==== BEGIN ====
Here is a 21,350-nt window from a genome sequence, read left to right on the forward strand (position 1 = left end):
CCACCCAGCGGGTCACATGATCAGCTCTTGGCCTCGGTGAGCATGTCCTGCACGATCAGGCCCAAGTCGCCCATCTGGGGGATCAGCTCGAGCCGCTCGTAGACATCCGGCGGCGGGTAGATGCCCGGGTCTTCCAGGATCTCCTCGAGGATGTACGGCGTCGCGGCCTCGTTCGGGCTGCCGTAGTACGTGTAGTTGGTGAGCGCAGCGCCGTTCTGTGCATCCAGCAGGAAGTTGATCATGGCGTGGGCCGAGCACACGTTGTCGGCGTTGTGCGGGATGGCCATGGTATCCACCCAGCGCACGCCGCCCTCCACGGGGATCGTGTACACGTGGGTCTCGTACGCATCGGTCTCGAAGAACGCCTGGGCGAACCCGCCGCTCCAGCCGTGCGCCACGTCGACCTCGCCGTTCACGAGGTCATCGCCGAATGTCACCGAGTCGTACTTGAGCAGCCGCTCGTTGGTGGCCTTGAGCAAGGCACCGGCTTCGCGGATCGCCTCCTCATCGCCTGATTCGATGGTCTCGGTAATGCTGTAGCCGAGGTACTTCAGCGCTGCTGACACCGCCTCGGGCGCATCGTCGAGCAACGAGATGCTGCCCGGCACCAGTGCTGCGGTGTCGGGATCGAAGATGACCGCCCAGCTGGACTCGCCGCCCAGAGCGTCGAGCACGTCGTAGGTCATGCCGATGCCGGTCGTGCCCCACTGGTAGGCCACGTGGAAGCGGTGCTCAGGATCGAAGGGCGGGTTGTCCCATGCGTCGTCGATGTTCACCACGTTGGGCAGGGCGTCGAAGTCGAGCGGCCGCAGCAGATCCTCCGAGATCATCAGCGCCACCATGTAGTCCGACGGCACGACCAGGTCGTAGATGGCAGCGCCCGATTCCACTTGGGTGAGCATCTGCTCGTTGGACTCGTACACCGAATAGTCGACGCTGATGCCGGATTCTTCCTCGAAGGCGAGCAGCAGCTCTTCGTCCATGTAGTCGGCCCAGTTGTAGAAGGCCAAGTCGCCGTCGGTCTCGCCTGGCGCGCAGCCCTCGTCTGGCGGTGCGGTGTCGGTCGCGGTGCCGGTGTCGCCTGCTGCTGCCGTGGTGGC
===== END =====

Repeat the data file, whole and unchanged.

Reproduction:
Here is a 21,350-nt window from a genome sequence, read left to right on the forward strand (position 1 = left end):
CCACCCAGCGGGTCACATGATCAGCTCTTGGCCTCGGTGAGCATGTCCTGCACGATCAGGCCCAAGTCGCCCATCTGGGGGATCAGCTCGAGCCGCTCGTAGACATCCGGCGGCGGGTAGATGCCCGGGTCTTCCAGGATCTCCTCGAGGATGTACGGCGTCGCGGCCTCGTTCGGGCTGCCGTAGTACGTGTAGTTGGTGAGCGCAGCGCCGTTCTGTGCATCCAGCAGGAAGTTGATCATGGCGTGGGCCGAGCACACGTTGTCGGCGTTGTGCGGGATGGCCATGGTATCCACCCAGCGCACGCCGCCCTCCACGGGGATCGTGTACACGTGGGTCTCGTACGCATCGGTCTCGAAGAACGCCTGGGCGAACCCGCCGCTCCAGCCGTGCGCCACGTCGACCTCGCCGTTCACGAGGTCATCGCCGAATGTCACCGAGTCGTACTTGAGCAGCCGCTCGTTGGTGGCCTTGAGCAAGGCACCGGCTTCGCGGATCGCCTCCTCATCGCCTGATTCGATGGTCTCGGTAATGCTGTAGCCGAGGTACTTCAGCGCTGCTGACACCGCCTCGGGCGCATCGTCGAGCAACGAGATGCTGCCCGGCACCAGTGCTGCGGTGTCGGGATCGAAGATGACCGCCCAGCTGGACTCGCCGCCCAGAGCGTCGAGCACGTCGTAGGTCATGCCGATGCCGGTCGTGCCCCACTGGTAGGCCACGTGGAAGCGGTGCTCAGGATCGAAGGGCGGGTTGTCCCATGCGTCGTCGATGTTCACCACGTTGGGCAGGGCGTCGAAGTCGAGCGGCCGCAGCAGATCCTCCGAGATCATCAGCGCCACCATGTAGTCCGACGGCACGACCAGGTCGTAGATGGCAGCGCCCGATTCCACTTGGGTGAGCATCTGCTCGTTGGACTCGTACACCGAATAGTCGACGCTGATGCCGGATTCTTCCTCGAAGGCGAGCAGCAGCTCTTCGTCCATGTAGTCGGCCCAGTTGTAGAAGGCCAAGTCGCCGTCGGTCTCGCCTGGCGCGCAGCCCTCGTCTGGCGGTGCGGTGTCGGTCGCGGTGCCGGTGTCGCCTGCTGCTGCCGTGGTGGC